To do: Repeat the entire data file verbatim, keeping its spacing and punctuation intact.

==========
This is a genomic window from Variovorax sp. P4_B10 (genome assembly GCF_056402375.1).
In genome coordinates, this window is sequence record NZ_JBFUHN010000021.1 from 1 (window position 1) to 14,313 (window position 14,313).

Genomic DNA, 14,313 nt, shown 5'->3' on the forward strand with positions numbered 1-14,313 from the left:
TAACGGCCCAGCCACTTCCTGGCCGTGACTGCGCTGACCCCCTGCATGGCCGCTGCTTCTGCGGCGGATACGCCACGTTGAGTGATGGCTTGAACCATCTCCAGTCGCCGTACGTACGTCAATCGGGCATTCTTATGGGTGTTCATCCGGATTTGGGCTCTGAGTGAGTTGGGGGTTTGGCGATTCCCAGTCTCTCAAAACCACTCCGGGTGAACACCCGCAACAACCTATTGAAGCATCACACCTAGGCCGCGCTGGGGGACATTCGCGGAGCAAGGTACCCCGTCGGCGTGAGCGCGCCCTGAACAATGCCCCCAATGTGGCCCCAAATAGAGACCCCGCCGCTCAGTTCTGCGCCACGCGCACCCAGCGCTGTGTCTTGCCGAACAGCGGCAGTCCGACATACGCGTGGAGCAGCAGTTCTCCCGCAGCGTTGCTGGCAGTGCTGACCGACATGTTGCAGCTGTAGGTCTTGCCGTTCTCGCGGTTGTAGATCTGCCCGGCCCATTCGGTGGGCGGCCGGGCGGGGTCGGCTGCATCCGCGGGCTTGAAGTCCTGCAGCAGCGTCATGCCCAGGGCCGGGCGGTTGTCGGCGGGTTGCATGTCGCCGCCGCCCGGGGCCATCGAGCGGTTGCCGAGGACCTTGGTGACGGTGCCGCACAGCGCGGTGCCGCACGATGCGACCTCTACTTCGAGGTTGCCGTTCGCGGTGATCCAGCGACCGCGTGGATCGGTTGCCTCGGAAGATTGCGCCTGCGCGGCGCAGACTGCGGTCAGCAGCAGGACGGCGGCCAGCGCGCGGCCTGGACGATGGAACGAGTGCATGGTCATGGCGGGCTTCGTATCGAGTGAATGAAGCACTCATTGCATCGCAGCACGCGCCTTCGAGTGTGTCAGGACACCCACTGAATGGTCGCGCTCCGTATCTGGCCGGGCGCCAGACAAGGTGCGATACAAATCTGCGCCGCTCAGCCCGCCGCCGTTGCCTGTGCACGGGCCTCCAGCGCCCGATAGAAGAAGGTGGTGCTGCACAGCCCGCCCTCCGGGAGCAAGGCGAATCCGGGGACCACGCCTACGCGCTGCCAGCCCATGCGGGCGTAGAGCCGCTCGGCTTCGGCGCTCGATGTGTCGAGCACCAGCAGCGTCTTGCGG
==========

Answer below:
This is a genomic window from Variovorax sp. P4_B10 (genome assembly GCF_056402375.1).
In genome coordinates, this window is sequence record NZ_JBFUHN010000021.1 from 1 (window position 1) to 14,313 (window position 14,313).

Genomic DNA, 14,313 nt, shown 5'->3' on the forward strand with positions numbered 1-14,313 from the left:
TAACGGCCCAGCCACTTCCTGGCCGTGACTGCGCTGACCCCCTGCATGGCCGCTGCTTCTGCGGCGGATACGCCACGTTGAGTGATGGCTTGAACCATCTCCAGTCGCCGTACGTACGTCAATCGGGCATTCTTATGGGTGTTCATCCGGATTTGGGCTCTGAGTGAGTTGGGGGTTTGGCGATTCCCAGTCTCTCAAAACCACTCCGGGTGAACACCCGCAACAACCTATTGAAGCATCACACCTAGGCCGCGCTGGGGGACATTCGCGGAGCAAGGTACCCCGTCGGCGTGAGCGCGCCCTGAACAATGCCCCCAATGTGGCCCCAAATAGAGACCCCGCCGCTCAGTTCTGCGCCACGCGCACCCAGCGCTGTGTCTTGCCGAACAGCGGCAGTCCGACATACGCGTGGAGCAGCAGTTCTCCCGCAGCGTTGCTGGCAGTGCTGACCGACATGTTGCAGCTGTAGGTCTTGCCGTTCTCGCGGTTGTAGATCTGCCCGGCCCATTCGGTGGGCGGCCGGGCGGGGTCGGCTGCATCCGCGGGCTTGAAGTCCTGCAGCAGCGTCATGCCCAGGGCCGGGCGGTTGTCGGCGGGTTGCATGTCGCCGCCGCCCGGGGCCATCGAGCGGTTGCCGAGGACCTTGGTGACGGTGCCGCACAGCGCGGTGCCGCACGATGCGACCTCTACTTCGAGGTTGCCGTTCGCGGTGATCCAGCGACCGCGTGGATCGGTTGCCTCGGAAGATTGCGCCTGCGCGGCGCAGACTGCGGTCAGCAGCAGGACGGCGGCCAGCGCGCGGCCTGGACGATGGAACGAGTGCATGGTCATGGCGGGCTTCGTATCGAGTGAATGAAGCACTCATTGCATCGCAGCACGCGCCTTCGAGTGTGTCAGGACACCCACTGAATGGTCGCGCTCCGTATCTGGCCGGGCGCCAGACAAGGTGCGATACAAATCTGCGCCGCTCAGCCCGCCGCCGTTGCCTGTGCACGGGCCTCCAGCGCCCGATAGAAGAAGGTGGTGCTGCACAGCCCGCCCTCCGGGAGCAAGGCGAATCCGGGGACCACGCCTACGCGCTGCCAGCCCATGCGGGCGTAGAGCCGCTCGGCTTCGGCGCTCGATGTGTCGAGCACCAGCAGCGTCTTGCGG